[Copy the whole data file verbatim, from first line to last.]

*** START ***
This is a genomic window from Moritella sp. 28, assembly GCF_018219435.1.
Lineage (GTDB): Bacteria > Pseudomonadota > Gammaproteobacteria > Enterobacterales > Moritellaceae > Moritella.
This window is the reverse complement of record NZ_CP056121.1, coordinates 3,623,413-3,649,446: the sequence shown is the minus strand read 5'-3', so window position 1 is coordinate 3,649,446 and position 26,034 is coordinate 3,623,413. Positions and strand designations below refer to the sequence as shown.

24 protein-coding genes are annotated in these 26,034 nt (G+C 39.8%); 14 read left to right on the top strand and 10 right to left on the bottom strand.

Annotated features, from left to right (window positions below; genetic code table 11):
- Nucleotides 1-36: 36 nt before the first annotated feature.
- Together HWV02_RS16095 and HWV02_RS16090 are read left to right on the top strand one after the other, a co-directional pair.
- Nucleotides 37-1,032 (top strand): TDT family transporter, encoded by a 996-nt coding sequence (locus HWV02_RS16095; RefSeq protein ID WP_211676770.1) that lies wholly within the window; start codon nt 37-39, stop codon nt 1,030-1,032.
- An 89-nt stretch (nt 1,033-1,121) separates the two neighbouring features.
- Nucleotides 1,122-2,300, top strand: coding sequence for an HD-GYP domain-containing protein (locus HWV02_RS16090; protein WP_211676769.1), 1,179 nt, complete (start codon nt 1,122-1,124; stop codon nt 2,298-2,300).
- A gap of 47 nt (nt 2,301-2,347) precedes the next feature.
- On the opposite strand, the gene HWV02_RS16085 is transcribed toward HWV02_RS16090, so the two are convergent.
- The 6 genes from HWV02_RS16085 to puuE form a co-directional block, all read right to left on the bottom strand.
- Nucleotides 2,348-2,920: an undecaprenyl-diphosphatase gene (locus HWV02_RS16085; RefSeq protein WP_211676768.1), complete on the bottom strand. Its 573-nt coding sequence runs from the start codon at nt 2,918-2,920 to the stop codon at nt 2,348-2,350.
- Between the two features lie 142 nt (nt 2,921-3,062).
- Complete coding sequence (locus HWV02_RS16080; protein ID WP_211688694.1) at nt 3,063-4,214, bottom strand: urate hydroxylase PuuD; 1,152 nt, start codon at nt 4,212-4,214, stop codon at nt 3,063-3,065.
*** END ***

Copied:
This is a genomic window from Moritella sp. 28, assembly GCF_018219435.1.
Lineage (GTDB): Bacteria > Pseudomonadota > Gammaproteobacteria > Enterobacterales > Moritellaceae > Moritella.
This window is the reverse complement of record NZ_CP056121.1, coordinates 3,623,413-3,649,446: the sequence shown is the minus strand read 5'-3', so window position 1 is coordinate 3,649,446 and position 26,034 is coordinate 3,623,413. Positions and strand designations below refer to the sequence as shown.

24 protein-coding genes are annotated in these 26,034 nt (G+C 39.8%); 14 read left to right on the top strand and 10 right to left on the bottom strand.

Annotated features, from left to right (window positions below; genetic code table 11):
- Nucleotides 1-36: 36 nt before the first annotated feature.
- Together HWV02_RS16095 and HWV02_RS16090 are read left to right on the top strand one after the other, a co-directional pair.
- Nucleotides 37-1,032 (top strand): TDT family transporter, encoded by a 996-nt coding sequence (locus HWV02_RS16095; RefSeq protein ID WP_211676770.1) that lies wholly within the window; start codon nt 37-39, stop codon nt 1,030-1,032.
- An 89-nt stretch (nt 1,033-1,121) separates the two neighbouring features.
- Nucleotides 1,122-2,300, top strand: coding sequence for an HD-GYP domain-containing protein (locus HWV02_RS16090; protein WP_211676769.1), 1,179 nt, complete (start codon nt 1,122-1,124; stop codon nt 2,298-2,300).
- A gap of 47 nt (nt 2,301-2,347) precedes the next feature.
- On the opposite strand, the gene HWV02_RS16085 is transcribed toward HWV02_RS16090, so the two are convergent.
- The 6 genes from HWV02_RS16085 to puuE form a co-directional block, all read right to left on the bottom strand.
- Nucleotides 2,348-2,920: an undecaprenyl-diphosphatase gene (locus HWV02_RS16085; RefSeq protein WP_211676768.1), complete on the bottom strand. Its 573-nt coding sequence runs from the start codon at nt 2,918-2,920 to the stop codon at nt 2,348-2,350.
- Between the two features lie 142 nt (nt 2,921-3,062).
- Complete coding sequence (locus HWV02_RS16080; protein ID WP_211688694.1) at nt 3,063-4,214, bottom strand: urate hydroxylase PuuD; 1,152 nt, start codon at nt 4,212-4,214, stop codon at nt 3,063-3,065.